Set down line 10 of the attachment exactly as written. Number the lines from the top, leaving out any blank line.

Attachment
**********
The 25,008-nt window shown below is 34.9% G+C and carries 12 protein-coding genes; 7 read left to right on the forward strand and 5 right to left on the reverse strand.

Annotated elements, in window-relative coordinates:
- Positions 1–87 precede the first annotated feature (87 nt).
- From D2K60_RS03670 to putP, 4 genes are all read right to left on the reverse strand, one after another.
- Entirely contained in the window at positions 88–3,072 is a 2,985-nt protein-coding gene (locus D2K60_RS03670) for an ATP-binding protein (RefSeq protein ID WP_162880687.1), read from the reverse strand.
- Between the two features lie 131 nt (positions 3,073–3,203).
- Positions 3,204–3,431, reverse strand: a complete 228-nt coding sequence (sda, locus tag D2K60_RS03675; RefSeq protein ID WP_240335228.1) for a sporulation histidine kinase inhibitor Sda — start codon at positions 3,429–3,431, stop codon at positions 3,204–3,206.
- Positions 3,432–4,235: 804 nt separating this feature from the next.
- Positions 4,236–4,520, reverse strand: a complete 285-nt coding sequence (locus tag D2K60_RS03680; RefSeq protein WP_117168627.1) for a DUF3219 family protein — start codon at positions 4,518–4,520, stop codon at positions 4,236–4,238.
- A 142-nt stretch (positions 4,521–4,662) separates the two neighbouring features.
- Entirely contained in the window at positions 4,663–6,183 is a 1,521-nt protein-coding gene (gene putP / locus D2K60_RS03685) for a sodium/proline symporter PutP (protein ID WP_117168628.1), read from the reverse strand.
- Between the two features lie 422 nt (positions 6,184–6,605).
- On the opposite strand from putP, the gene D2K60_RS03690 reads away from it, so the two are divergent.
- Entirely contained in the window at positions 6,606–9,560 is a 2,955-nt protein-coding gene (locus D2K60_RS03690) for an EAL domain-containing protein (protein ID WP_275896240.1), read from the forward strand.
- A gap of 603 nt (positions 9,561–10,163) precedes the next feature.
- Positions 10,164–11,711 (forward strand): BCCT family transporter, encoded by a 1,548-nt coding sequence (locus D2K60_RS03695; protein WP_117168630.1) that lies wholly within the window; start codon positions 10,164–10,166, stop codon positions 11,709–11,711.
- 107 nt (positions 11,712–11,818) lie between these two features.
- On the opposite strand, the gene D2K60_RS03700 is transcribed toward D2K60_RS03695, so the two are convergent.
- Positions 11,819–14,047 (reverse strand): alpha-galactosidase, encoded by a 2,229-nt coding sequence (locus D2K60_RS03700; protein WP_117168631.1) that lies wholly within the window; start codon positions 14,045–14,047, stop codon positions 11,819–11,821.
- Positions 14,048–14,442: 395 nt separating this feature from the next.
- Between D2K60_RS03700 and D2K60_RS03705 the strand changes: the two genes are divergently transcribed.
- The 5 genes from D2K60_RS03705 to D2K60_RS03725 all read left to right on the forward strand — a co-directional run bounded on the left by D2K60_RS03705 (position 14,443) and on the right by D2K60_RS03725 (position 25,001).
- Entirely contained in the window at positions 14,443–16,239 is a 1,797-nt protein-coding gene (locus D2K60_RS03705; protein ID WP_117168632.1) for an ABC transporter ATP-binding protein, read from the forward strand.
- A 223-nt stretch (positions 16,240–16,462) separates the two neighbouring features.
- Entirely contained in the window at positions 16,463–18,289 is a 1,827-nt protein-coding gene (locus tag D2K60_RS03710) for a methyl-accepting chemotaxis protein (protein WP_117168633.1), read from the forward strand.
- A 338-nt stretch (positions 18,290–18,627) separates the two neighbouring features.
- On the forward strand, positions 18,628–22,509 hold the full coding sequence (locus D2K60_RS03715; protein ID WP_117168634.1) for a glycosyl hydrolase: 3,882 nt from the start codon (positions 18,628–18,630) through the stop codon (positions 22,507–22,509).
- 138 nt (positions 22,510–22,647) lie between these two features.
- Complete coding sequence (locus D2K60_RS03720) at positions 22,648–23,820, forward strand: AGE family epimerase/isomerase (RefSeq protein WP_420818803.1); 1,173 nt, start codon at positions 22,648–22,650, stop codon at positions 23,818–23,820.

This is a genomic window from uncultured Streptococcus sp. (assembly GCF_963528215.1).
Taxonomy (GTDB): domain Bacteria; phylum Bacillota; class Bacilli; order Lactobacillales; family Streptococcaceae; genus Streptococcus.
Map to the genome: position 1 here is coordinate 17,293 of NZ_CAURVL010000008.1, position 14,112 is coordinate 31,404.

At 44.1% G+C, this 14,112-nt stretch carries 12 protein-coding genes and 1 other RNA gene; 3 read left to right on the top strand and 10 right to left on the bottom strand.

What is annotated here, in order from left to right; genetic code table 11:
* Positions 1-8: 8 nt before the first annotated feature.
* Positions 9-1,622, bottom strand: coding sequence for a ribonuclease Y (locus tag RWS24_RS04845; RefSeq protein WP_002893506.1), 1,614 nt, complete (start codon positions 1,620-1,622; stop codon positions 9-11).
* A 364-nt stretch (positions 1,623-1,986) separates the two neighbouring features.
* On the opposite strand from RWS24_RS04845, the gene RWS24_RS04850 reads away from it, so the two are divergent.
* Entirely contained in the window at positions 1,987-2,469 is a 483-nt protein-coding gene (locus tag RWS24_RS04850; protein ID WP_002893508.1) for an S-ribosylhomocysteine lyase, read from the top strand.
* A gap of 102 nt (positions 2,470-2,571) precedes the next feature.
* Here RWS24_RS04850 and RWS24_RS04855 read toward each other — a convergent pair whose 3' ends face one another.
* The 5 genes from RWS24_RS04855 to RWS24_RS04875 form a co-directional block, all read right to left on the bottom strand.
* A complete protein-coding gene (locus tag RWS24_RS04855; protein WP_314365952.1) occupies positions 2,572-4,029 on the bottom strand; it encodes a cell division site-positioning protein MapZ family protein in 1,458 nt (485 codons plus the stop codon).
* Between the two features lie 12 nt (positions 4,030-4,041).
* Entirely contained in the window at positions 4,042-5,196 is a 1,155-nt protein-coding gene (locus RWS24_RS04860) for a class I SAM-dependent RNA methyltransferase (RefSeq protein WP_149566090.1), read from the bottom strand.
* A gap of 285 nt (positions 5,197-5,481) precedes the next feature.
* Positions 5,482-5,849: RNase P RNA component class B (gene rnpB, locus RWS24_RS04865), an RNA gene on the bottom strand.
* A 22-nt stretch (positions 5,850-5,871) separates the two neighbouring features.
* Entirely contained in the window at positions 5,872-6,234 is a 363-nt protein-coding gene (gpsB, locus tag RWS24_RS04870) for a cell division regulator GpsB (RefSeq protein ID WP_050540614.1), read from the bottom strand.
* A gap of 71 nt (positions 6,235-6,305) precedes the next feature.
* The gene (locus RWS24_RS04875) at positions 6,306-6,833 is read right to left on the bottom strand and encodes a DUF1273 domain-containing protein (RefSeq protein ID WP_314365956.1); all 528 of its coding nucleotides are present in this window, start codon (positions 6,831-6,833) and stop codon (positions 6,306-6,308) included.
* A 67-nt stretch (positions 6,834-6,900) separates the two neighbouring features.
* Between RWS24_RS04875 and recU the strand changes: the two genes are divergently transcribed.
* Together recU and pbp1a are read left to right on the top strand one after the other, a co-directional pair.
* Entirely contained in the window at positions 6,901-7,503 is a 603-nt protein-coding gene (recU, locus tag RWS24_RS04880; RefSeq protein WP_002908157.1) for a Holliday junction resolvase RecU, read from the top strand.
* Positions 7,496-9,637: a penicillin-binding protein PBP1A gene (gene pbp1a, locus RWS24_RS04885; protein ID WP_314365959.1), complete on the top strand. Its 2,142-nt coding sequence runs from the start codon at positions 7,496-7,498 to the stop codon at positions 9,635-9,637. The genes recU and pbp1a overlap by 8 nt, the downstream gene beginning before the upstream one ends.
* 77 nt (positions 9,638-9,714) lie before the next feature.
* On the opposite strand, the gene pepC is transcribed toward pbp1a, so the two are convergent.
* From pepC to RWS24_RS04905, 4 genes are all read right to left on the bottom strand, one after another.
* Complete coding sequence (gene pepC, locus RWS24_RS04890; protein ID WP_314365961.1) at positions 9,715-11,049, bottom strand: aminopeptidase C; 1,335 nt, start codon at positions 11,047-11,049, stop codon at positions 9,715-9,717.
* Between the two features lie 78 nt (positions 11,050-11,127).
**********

- A 142-nt stretch (positions 4,521–4,662) separates the two neighbouring features.